graphicxtras.com > Combine Photoshop layers /set operations - intersect, subtract combine and exclude tutorial
The set / path operations are now combine, subtract etc - previously 'add to shape area' (if used in the top bar) and unite etc if used via the layer commands and combine etc from the properties.
You can combine Photoshop custom shape layers to create new shapes using the combine option for the live shape / custom shape layer. Multiple combinations can be made. Areas can also be subtracted / excluded / intersected (or subtract overlap etc - should be noted that the terminology has changed a few times and hopefully it won't change any time soon) to create a new shape. A single pack of shapes can be used to create millions of different and exciting designs.
If you are using the CC subscription then it may be easier to do all these set operations via Illustrator as you can then use the pathfinder panel to create ever more complex vector paths and also you can use many additional path tools such as VectorScribe and MirrorMe which are sadly not available to Adobe ® Photoshop ®.
The key thing to remember with the set operations is that the set operation works on the active shape so if there are no other shapes, the subtract option will just subtract from the entire document. If you add multiple shapes and use the combine option and then create a new shape layer and wish that to subtract, draw the shape and then set the option to subtract front shape.
The option to add new Photoshop shapes / subtract only appears when you are applying the designs as shape layers and paths but not fills. You can always add shapes via the fills by applying the design in the same color; you can also subtract from the shape by applying the designs in white, 'erasing' the shape - the intersect are not possible.
Use the set operations / subtract features to create distressed shapes in seconds. Personally, I generally use a vector application such as the fontlab tool or Adobe's own vector application to subtract and add shapes to a custom shape but if you are using Photoshop, these tools are still very powerful. Below you can see a mottled artwork with very small circles combined with a rectangle and the circles have been subtracted from the original rectangle all around the edge of the work as well as a small selection inside the rectangle. You can, of course, use any number of other vector layers with this combination and not just circles either so you could instead use rabbits or hens or screwdrivers or any other vector artwork in the the subtraction (circles just happen to be a little easier to use than those)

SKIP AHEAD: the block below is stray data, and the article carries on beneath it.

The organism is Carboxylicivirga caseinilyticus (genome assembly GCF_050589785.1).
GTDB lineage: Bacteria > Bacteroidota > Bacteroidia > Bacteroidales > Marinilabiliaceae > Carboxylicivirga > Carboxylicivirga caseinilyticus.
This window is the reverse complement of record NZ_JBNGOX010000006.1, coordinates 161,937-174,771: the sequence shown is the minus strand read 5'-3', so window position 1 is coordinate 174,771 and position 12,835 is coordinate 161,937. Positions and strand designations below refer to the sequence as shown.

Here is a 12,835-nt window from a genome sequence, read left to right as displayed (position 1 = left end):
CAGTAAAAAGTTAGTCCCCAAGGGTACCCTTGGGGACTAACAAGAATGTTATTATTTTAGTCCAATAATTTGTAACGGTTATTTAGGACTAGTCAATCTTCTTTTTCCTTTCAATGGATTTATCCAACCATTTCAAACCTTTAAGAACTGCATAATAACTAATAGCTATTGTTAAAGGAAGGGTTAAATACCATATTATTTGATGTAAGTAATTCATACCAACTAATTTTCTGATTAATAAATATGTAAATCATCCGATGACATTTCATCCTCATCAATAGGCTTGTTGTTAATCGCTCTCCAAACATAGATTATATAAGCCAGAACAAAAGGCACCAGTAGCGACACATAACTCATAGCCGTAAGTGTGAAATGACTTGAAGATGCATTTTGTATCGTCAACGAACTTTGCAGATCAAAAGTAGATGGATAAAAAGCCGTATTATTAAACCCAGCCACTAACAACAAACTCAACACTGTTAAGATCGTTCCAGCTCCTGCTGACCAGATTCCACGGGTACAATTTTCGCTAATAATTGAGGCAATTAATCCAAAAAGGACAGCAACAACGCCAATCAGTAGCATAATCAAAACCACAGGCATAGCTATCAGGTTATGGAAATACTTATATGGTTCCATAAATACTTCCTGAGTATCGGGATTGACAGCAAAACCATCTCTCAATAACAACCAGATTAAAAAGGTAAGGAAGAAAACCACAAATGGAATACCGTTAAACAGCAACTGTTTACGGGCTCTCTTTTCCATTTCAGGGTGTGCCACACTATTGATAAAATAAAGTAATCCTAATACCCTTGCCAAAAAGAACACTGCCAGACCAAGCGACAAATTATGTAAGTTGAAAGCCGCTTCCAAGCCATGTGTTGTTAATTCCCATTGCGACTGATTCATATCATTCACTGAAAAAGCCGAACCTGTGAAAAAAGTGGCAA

In the example below a rectangle was used again and instead of circles, lines have been used to scratch into the artwork, the lines being of different size as they are subtracted from the original rectangle work
It should be noted that sometimes it is referred to as combine and sometimes as unite depending on how you perform the operation. If done via the layer commands then it is unite and if done via the top bar of Photoshop it is combine (totally confusing but that is the way it currently stands though this set of functions has had a few changes over the years but the basics are still much the same - you want to stick two objects together !
The above has two circles combined - using the subtract option for the second circle. This can be done with any other artwork, of course, and not just circles and it can be repeated with the same artworks over and over to remove more and more from the original source artworks
The above is the intersect of two circles in PS. You don't have to use circles, of course, as it could be any custom shapes or rectangles etc.
You can then use the above petal artwork and then either create duplicates of that to perhaps create a flower artwork. Combinations / subtracts / intersections can be repeated over and over to create all kinds of new works and once you have finished, the work can then be defined as a new vector artwork and stored in the preset panel of PS as well as being added to the CC libraries and stored for future projects.
The above is the 'exclude' or subtract shapes path operation applied in Adobe ® Photoshop ® for the two circle layers
There is also, at the end of the set operations, a merge operation which turns the current combination into a regular shape (apart from a live one). Personally I find that I like to use the merge command more often than not as sometimes the result of a subtract or unite etc results in a very odd combination and that can generally be resolved by using the merge. The Merge option for the Photoshop combine layer shapes can be found by selecting the artwork and then going to the top option bar of Photoshop and going to the path / set path operations dropdown (combine, subtract etc). If it is not available then you will need to use the path selection tools or direct selection tools and then the merge should be available.
Photoshop shape with a subtraction - combine the two layers and then go to the layer menu and combine and subtract font
You can use the Photoshop shapes command to combine / unite a circle with one of the CSH designs (available on this site)
You can combine them by using a combination of unite and subtract
You can use the Photoshop shapes with multiple combine layers - the above was unite and then subtract and then subtract and then again. All kinds of complex designs can be created by using combinations though sometimes the result is not always as expected
You can repeat the subtraction multiple time - three subtracts of a circle has been used with a rectangle
Sometimes you will reach a point where the combine / unite etc of layers fails to work and then it is best use the merge command and then continue with the combine layers